In a landmark 2013 study, Dan Kahan, a Yale University law professor, and colleagues assessed the math skills of about 1,000 adults, a mix of self-described liberals, conservatives and moderates. Then, the researchers gave them a politically inflected math problem to solve, presenting data that pointed to whether cities that had banned concealed handguns experienced a decrease or increase in crime. In half the tests, solving the problem correctly showed that a concealed-carry ban reduced crime rates. In the other half, the correct solution would suggest that crime had risen.
The result was striking: The more adept the test-takers were at math, the more likely they were to get the correct answer—but only when the right answer matched their political outlook. When the right answer ran contrary to their political stance—that is, when liberals drew a version of the problem suggesting that gun control was ineffective—they tended to give the wrong answer. They were no more likely to solve the problem correctly than were people in the study who were less adept at math.
To explain why the animosity in American politics is greater today than in the past, some researchers have focused on the nation’s political “sorting”—the fact that Americans have shifted their allegiances so that the membership of each party is now far more uniform. In the past, each party had a mix of people who leaned conservative and liberal, rural residents and urbanites, the religiously devout and those less observant.
Data from the General Social Survey, a 50-year public opinion study run by NORC, a nonpartisan research group, shows that this is less the case today. Americans in the past were more likely to meet people different than themselves, which created opportunities for reducing group bias and creating conditions for compromise.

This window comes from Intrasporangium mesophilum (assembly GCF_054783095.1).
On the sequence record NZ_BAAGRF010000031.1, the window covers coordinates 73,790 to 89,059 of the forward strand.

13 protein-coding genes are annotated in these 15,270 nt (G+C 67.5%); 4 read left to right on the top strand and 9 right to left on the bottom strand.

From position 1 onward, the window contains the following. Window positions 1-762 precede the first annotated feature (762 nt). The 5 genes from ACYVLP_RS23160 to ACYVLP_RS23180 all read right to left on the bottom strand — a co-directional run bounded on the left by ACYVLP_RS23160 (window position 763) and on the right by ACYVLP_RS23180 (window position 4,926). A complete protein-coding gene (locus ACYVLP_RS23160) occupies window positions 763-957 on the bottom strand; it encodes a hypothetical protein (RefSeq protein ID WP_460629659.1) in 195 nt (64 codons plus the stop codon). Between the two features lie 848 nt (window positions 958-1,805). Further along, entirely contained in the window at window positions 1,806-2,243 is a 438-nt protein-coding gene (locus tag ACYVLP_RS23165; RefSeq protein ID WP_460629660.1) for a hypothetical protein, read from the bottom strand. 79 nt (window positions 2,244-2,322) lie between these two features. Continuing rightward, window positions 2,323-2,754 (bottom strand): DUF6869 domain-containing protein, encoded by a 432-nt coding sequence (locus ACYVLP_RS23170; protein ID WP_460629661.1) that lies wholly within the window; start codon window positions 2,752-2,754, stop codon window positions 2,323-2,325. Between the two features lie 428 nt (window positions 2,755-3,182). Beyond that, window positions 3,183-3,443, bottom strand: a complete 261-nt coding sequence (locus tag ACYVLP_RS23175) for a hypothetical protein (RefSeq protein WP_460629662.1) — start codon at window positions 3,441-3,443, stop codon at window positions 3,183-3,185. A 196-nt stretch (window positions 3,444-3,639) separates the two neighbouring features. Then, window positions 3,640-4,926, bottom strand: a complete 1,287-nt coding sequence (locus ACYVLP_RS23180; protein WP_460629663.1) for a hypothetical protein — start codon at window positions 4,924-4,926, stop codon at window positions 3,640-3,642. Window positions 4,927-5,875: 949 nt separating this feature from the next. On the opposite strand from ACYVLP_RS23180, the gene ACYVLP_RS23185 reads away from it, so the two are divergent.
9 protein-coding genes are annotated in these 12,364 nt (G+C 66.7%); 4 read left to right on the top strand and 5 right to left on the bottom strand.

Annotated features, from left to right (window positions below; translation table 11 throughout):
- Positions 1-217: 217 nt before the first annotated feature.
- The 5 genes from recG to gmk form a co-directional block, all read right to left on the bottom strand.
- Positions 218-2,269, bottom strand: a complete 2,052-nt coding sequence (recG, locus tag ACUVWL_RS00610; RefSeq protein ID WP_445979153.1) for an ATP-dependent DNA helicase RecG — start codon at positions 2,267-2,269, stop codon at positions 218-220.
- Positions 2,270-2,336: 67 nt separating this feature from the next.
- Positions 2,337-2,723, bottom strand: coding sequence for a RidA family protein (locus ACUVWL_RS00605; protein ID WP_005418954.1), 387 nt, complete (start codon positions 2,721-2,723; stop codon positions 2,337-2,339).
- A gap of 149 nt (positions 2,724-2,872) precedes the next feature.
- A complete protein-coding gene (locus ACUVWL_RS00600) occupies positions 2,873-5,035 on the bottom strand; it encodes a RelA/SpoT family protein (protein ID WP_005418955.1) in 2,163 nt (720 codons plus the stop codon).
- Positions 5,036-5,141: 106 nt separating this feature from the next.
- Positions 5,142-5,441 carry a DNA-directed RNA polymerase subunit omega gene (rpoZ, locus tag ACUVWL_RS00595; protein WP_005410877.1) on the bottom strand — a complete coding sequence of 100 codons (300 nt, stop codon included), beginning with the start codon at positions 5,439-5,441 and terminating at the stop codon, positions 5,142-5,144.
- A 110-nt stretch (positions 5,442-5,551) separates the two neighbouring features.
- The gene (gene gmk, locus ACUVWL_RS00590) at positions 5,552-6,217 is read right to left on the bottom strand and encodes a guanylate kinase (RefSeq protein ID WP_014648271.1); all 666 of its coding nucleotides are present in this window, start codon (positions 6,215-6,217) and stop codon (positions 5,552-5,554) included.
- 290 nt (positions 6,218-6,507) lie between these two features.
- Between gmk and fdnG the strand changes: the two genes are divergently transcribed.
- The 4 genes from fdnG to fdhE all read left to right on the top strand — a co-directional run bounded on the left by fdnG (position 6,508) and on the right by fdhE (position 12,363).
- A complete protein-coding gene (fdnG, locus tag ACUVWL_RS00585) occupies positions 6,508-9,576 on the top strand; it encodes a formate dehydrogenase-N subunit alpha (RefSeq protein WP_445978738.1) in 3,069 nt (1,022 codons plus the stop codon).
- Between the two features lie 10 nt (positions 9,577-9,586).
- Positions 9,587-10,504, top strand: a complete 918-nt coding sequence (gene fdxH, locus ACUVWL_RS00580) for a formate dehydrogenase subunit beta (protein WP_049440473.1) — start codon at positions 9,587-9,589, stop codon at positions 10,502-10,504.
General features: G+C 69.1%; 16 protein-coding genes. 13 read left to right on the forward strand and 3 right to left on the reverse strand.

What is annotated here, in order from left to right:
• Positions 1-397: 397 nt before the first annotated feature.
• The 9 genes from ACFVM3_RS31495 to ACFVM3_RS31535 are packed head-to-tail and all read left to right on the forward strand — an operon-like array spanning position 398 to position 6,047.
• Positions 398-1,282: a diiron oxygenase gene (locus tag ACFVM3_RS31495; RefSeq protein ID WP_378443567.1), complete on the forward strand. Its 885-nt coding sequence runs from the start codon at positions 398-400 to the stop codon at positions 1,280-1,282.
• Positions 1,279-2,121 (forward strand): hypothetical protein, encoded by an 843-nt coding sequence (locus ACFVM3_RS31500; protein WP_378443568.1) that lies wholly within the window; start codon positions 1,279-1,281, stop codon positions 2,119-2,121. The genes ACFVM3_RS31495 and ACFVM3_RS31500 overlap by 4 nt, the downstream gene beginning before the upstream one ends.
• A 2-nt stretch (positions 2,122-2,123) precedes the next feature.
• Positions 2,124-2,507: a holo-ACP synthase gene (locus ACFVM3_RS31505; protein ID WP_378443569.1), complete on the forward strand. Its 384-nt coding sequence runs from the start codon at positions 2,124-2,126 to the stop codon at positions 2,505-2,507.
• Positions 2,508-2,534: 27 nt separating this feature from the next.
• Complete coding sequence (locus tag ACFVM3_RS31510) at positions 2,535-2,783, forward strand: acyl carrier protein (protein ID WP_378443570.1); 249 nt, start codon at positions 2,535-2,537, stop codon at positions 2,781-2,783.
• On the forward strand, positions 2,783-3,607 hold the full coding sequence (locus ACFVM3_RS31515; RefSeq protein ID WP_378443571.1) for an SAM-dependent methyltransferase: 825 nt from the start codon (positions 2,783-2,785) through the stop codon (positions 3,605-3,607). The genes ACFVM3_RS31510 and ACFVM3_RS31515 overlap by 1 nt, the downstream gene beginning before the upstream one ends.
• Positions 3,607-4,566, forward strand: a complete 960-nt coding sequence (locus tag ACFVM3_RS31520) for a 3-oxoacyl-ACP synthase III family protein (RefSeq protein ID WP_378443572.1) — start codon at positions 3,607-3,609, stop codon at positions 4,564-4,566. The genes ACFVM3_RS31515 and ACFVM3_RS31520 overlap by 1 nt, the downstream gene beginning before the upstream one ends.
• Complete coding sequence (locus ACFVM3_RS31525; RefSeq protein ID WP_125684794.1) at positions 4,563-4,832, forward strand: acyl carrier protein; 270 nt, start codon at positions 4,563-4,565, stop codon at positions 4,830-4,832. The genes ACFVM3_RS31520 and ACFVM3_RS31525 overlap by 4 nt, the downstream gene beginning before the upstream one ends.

Today, our partisan identities have come into alignment with the other facets of our identity, which heightens our intolerance of each other even beyond our actual political disagreements, Mason said. Political party has become a “mega-identity,” she said, magnifying a voter’s political allegiances and amplifying the biases that innately come from belonging to a group.
“When you go to cast a ballot, whatever part of your identity is under the most threat is going to influence your choice the most,” Mason said.
One interesting graph
Americans got unprecedented transfer payments in the form of stimulus checks during the COVID-19 pandemic. This and a cessation of spending during the lockdowns led to a cushion of savings that has so far offset the corrosive impacts of inflation. But that may be starting to change as delinquencies on consumer credit card, auto, and other loans begin to spike, signaling possible consumer stress. Our economy runs on consumer demand so any pullback could trigger a recession.
Netflix’s Quarterback follows Patrick Mahomes of the Chiefs, Kirk Cousins of the Vikings, and Marcus Mariota of the Falcons through the 2022 season, both on and off the field. The extreme access given to the Netflix cameras makes this required viewing even if you’re a casual NFL fan.
There you have it, the eighth edition of Sunday Digest featuring Americans in their primitive state, rising consumer loan delinquencies, and the lifestyles of NFL quarterbacks. The portrait of a world spinning faster and faster. The good news is you have Netflix, Uber Eats, and running water. Until next time, be a good citizen, quit doomscrolling, and go outside.